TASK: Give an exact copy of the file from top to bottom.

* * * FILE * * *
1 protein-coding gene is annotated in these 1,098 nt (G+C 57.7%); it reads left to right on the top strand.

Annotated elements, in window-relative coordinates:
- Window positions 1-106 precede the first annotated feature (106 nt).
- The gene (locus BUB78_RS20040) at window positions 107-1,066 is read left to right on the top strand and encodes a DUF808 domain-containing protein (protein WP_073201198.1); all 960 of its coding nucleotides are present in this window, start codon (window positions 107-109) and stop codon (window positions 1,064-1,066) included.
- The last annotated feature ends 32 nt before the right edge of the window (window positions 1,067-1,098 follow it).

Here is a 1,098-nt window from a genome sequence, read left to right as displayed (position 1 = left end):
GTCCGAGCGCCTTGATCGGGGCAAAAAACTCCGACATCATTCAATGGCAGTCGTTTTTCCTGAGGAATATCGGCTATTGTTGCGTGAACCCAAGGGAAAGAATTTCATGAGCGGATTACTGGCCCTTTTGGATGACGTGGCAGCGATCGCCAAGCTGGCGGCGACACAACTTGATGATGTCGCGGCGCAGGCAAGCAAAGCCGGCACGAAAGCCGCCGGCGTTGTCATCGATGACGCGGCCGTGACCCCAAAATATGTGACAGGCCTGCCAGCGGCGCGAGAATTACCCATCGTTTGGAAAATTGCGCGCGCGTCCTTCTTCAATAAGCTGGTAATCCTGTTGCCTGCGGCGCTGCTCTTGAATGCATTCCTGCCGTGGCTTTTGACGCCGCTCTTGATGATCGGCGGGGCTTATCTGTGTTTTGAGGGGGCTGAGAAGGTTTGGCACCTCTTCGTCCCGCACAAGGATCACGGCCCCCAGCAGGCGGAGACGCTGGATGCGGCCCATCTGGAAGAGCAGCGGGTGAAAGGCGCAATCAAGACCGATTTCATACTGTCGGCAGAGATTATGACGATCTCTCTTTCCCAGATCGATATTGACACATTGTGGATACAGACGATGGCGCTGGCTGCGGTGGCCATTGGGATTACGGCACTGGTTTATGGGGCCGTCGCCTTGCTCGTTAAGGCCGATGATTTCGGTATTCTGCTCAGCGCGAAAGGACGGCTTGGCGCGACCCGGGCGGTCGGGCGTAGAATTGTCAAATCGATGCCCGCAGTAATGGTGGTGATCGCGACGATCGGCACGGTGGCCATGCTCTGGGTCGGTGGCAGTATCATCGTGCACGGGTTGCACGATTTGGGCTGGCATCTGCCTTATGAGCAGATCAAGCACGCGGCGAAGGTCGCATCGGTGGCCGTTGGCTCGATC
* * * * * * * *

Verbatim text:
1 protein-coding gene is annotated in these 1,098 nt (G+C 57.7%); it reads left to right on the top strand.

Annotated elements, in window-relative coordinates:
- Window positions 1-106 precede the first annotated feature (106 nt).
- The gene (locus BUB78_RS20040) at window positions 107-1,066 is read left to right on the top strand and encodes a DUF808 domain-containing protein (protein WP_073201198.1); all 960 of its coding nucleotides are present in this window, start codon (window positions 107-109) and stop codon (window positions 1,064-1,066) included.
- The last annotated feature ends 32 nt before the right edge of the window (window positions 1,067-1,098 follow it).

Here is a 1,098-nt window from a genome sequence, read left to right as displayed (position 1 = left end):
GTCCGAGCGCCTTGATCGGGGCAAAAAACTCCGACATCATTCAATGGCAGTCGTTTTTCCTGAGGAATATCGGCTATTGTTGCGTGAACCCAAGGGAAAGAATTTCATGAGCGGATTACTGGCCCTTTTGGATGACGTGGCAGCGATCGCCAAGCTGGCGGCGACACAACTTGATGATGTCGCGGCGCAGGCAAGCAAAGCCGGCACGAAAGCCGCCGGCGTTGTCATCGATGACGCGGCCGTGACCCCAAAATATGTGACAGGCCTGCCAGCGGCGCGAGAATTACCCATCGTTTGGAAAATTGCGCGCGCGTCCTTCTTCAATAAGCTGGTAATCCTGTTGCCTGCGGCGCTGCTCTTGAATGCATTCCTGCCGTGGCTTTTGACGCCGCTCTTGATGATCGGCGGGGCTTATCTGTGTTTTGAGGGGGCTGAGAAGGTTTGGCACCTCTTCGTCCCGCACAAGGATCACGGCCCCCAGCAGGCGGAGACGCTGGATGCGGCCCATCTGGAAGAGCAGCGGGTGAAAGGCGCAATCAAGACCGATTTCATACTGTCGGCAGAGATTATGACGATCTCTCTTTCCCAGATCGATATTGACACATTGTGGATACAGACGATGGCGCTGGCTGCGGTGGCCATTGGGATTACGGCACTGGTTTATGGGGCCGTCGCCTTGCTCGTTAAGGCCGATGATTTCGGTATTCTGCTCAGCGCGAAAGGACGGCTTGGCGCGACCCGGGCGGTCGGGCGTAGAATTGTCAAATCGATGCCCGCAGTAATGGTGGTGATCGCGACGATCGGCACGGTGGCCATGCTCTGGGTCGGTGGCAGTATCATCGTGCACGGGTTGCACGATTTGGGCTGGCATCTGCCTTATGAGCAGATCAAGCACGCGGCGAAGGTCGCATCGGTGGCCGTTGGCTCGATC